Former Metropolitan Police commissioner Lord Paul Condon has denied authorising undercover police officers to target the family of murdered teenager Stephen Lawrence.
However the peer, who held the top post at Scotland Yard between 1993 and 2000, backed plans for a wider public inquiry into the activities of police moles.
His comments came after a damning report by barrister Mark Ellison QC found that an undercover officer was a "spy" working within the ''Lawrence family camp'' during the judicial inquiry led by Sir William Macpherson into the failings surrounding the murder investigation.
Prime Minister David Cameron said today that the Lawrence family have "suffered far too much", and current Metropolitan Police Commissioner Sir Bernard Hogan-Howe admitted corruption claims around the case sparked one of the worst days of his career.
Lord Condon's statement said: "I have read the reports by Mark Ellison QC and Chief Constable Creedon and I am in broad agreement with their findings. I also fully support the further action outlined by the Home Secretary.
"I confirm and restate the comments I made in the House of Lords last month. That at no stage did I ever authorise, or encourage, or know about any action by any undercover officer in relation to Mr and Mrs Lawrence or their friends or supporters or the Macpherson Inquiry hearings. Had I known I would have stopped this action immediately as inappropriate.
"I made this statement in the House of Lords because for me it is the equivalent of saying it on oath and I am aware of the full consequences of any attempt to mislead the House of Lords.
"Similarly I always wished the Macpherson Inquiry to have full access to all relevant information and documents held by the MPS and was dismayed and saddened to read the findings about the alleged withholding of information.
"I will continue to do all in my power to support the ongoing investigations into these matters. And I realise the enormous anxiety and concern that these fresh allegations will generate with Mr and Mrs Lawrence and their supporters."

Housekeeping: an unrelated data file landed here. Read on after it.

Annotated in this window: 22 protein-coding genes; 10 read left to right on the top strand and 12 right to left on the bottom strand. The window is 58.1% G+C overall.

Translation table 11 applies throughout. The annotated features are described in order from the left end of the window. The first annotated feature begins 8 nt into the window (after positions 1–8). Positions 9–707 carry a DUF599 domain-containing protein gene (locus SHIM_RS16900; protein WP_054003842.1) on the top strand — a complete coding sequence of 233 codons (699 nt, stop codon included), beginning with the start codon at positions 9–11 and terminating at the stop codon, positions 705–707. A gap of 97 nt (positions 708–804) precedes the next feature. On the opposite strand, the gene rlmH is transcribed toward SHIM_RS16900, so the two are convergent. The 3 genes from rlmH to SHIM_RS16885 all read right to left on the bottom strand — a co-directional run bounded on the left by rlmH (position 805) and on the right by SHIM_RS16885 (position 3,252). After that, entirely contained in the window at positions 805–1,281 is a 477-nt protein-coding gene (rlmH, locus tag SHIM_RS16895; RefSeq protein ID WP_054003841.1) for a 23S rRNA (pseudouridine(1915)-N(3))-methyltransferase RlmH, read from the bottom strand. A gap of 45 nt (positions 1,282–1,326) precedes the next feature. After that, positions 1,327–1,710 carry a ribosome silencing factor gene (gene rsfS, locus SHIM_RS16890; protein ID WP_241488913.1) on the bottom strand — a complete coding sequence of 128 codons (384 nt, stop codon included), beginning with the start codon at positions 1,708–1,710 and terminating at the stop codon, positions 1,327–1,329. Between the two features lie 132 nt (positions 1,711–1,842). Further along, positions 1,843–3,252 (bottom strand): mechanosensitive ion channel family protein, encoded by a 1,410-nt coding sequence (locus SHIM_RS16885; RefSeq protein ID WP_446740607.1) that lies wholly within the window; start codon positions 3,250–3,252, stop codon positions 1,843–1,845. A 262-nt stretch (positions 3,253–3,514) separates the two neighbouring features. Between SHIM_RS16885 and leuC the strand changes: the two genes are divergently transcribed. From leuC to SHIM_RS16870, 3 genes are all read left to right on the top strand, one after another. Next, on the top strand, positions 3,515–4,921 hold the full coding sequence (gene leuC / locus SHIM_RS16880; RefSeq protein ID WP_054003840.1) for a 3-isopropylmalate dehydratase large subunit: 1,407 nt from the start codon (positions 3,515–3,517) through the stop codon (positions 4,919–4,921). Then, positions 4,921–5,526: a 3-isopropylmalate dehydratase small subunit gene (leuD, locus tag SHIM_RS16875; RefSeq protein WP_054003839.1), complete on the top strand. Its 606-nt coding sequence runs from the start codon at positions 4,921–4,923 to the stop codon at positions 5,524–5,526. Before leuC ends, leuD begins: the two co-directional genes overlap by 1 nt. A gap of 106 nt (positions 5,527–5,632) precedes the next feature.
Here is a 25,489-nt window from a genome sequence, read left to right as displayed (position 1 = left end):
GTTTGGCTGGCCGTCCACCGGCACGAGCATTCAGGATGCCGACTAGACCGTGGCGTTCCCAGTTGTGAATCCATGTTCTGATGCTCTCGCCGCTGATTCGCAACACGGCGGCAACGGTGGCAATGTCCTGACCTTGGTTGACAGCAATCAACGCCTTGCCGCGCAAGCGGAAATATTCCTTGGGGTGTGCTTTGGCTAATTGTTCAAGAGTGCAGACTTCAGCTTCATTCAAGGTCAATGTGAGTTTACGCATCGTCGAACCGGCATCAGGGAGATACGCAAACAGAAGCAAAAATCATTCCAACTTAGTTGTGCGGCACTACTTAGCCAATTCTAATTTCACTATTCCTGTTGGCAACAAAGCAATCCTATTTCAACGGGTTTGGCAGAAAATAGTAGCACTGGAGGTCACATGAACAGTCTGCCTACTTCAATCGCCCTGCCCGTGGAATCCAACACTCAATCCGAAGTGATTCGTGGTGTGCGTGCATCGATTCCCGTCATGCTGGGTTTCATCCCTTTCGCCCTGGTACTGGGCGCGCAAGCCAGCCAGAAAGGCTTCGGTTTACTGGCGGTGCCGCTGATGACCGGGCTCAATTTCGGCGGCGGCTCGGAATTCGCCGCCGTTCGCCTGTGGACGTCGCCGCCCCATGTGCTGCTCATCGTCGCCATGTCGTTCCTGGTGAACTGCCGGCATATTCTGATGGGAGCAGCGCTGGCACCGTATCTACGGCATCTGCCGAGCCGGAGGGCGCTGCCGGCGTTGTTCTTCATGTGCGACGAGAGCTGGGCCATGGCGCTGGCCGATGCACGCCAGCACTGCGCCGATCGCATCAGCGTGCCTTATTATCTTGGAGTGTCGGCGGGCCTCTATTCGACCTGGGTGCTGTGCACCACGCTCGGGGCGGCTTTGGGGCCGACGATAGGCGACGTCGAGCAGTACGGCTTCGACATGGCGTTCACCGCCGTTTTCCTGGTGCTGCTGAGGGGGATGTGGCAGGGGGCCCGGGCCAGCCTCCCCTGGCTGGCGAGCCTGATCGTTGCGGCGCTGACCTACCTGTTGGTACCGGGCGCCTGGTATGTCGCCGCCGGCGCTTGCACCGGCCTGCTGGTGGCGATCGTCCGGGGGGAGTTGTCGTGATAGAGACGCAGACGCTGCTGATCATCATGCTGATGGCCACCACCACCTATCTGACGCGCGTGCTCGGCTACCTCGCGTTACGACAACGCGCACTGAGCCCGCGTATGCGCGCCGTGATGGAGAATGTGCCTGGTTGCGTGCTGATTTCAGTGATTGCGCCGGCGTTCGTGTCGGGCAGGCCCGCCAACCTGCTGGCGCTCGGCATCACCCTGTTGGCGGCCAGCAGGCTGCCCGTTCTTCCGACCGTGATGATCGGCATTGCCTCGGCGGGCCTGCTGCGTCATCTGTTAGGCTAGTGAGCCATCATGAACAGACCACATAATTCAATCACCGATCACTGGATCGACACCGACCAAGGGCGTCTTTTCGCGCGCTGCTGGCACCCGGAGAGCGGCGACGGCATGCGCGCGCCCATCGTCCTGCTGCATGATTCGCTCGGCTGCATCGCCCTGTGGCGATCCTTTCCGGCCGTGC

Mr Ellison also found that one of the officers in the original investigation into Mr Lawrence's death, Detective Sergeant John Davidson, may have acted corruptly.
It was claimed that he had links to Clifford Norris, the gangland boss father of David Norris, one of the two men who were finally convicted in 2012 of the teenager's racist murder.
Speaking during a visit to Bedford, Mr Cameron said: "Well it is very shocking what's been revealed and I think it's absolutely right, as the Home Secretary said, to have a full independent public inquiry along the lines of Ellison's suggestion to make we do get to the truth.
"It should not have taken this long and the Lawrence family have suffered far too much.
"But this will get to the truth and will help us to make sure that we have the very best in terms of British policing which is what this country deserves."
Sir Bernard said it was "awful" to see the devastation of Mr Lawrence's parents Neville and Doreen at the latest revelations.
Baroness Lawrence was on the verge of breaking down as she gave a statement on the report to the House of Lords yesterday.
"This was a devastating report for the Metropolitan Police and one of the worst days that I have seen as a police officer," Sir Bernard said.
"To see Neville and Doreen Lawrence struggling through their tears was awful. The Met has come to know them well and I have enormous respect for their quiet dignity and powerful determination to see justice, which I share.
"I cannot rewrite history and the events of the past but I do have a responsibility to ensure the trust and the confidence of the people of London in the Met now and in the future. This will need a considered response to meet head-on the concerns that have been expressed in yesterday's report."